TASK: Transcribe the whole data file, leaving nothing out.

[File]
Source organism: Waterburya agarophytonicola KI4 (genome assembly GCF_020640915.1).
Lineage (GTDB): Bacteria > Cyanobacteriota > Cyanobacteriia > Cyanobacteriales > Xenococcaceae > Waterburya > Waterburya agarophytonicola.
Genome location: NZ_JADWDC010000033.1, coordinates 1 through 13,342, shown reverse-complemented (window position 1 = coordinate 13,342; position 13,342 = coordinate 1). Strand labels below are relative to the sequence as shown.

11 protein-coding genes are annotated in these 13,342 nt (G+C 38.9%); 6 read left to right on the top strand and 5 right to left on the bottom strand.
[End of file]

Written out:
Source organism: Waterburya agarophytonicola KI4 (genome assembly GCF_020640915.1).
Lineage (GTDB): Bacteria > Cyanobacteriota > Cyanobacteriia > Cyanobacteriales > Xenococcaceae > Waterburya > Waterburya agarophytonicola.
Genome location: NZ_JADWDC010000033.1, coordinates 1 through 13,342, shown reverse-complemented (window position 1 = coordinate 13,342; position 13,342 = coordinate 1). Strand labels below are relative to the sequence as shown.

11 protein-coding genes are annotated in these 13,342 nt (G+C 38.9%); 6 read left to right on the top strand and 5 right to left on the bottom strand.